Chapter 11 – The Elevator

The Elevator

Monday afternoon

The elevator creaked its way to the ground floor where Jon and Walden and a few others waited by its door. It was small inside, barely enough room for those waiting in front of Jon to board. When Jon and Walden had made the trip down from the 3rd floor it had not been a problem, with just the two of them squeezing into the tiny box. Jon had closed his eyes and tried holding his breath while they descended in the coffin-like closet. He couldn’t hold his breath that long, the descent was slow, took too long and his lungs weren’t like they used to be. By the time they reached the ground floor the sweat had started to bead on Jon’s forehead and his hands were white knuckled onto the arms of the wheelchair. Now, on their return to the 3rd floor, they weren’t alone.

A few passengers stepped into the small cubicle of the elevator and squeezed together to make room for Jon’s wheelchair. Walden was not sure there would be room for him as well. Jon clutched the arms of his wheelchair, his eyes bulged into large orbs and his breath was stuck somewhere between his lungs and throat. Walden was about to push the wheelchair into the small space when Karl bulled his way past the waiting Jon and filled the space. He quickly pressed the button and the door closed.

“Bastard,” Jon muttered as he let out a sigh of relief. “I’m the oldest one here, don’t they know that my time passes more quickly than theirs. I can least afford to be the one waiting for a bloody elevator. Bastards. Push me there, right up to the door. I’ll make sure I’m the next one on. And don’t let anyone else in, they’ll suck up all the oxygen.”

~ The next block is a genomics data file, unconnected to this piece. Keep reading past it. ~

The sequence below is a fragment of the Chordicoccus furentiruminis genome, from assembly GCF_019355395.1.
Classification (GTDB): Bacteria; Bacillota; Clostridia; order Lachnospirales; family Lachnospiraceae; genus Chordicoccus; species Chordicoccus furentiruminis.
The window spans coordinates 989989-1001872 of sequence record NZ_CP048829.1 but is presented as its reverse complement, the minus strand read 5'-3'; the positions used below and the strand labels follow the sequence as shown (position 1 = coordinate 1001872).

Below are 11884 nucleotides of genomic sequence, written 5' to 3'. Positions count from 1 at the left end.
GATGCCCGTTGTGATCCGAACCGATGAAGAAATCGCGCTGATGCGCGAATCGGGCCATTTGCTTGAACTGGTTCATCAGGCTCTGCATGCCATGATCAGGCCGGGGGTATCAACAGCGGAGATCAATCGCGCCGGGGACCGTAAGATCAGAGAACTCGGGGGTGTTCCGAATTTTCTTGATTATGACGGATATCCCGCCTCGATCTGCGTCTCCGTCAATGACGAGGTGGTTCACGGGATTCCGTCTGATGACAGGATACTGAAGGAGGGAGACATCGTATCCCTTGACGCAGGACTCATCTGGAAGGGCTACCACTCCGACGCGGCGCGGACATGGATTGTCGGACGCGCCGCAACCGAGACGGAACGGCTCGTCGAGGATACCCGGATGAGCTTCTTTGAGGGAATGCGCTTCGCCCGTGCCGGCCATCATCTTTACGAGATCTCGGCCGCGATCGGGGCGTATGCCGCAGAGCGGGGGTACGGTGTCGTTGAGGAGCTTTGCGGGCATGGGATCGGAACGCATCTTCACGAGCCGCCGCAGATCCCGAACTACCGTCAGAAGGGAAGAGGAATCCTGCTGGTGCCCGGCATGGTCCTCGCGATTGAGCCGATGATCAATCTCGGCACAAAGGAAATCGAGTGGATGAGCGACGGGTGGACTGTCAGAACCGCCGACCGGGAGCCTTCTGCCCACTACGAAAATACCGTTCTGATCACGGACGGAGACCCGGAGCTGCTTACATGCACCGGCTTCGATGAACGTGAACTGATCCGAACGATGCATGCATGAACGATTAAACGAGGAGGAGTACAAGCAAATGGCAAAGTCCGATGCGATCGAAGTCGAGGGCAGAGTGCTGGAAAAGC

There was no room left at the elevator door once Jon was in position. Nobody would be getting on or off without bypassing him. The hydraulic piston that raised and lowered the small box of the elevator creaked and moaned, eking out little metallic screams as it went about the monotonous task of transporting its victims to and from their floors. Jon imagined the thing finally giving up the ghost with him trapped inside, condemning him to live out his last remaining days riding up and down the elevator shaft of The Lodge in a readymade coffin. Bad enough to be trapped inside with a hoard of cronies sucking up all the oxygen.

“Maybe we should take the stairs,” Jon said.

Walden shook his head. “That’s not a good idea Afi.”

“I wish I’d been better,” Jon’s chin sank slowly to his chest. “I wish I’d done better, done more, been nicer.”

“You’re nice,” Walden said. “You’ve done lots.”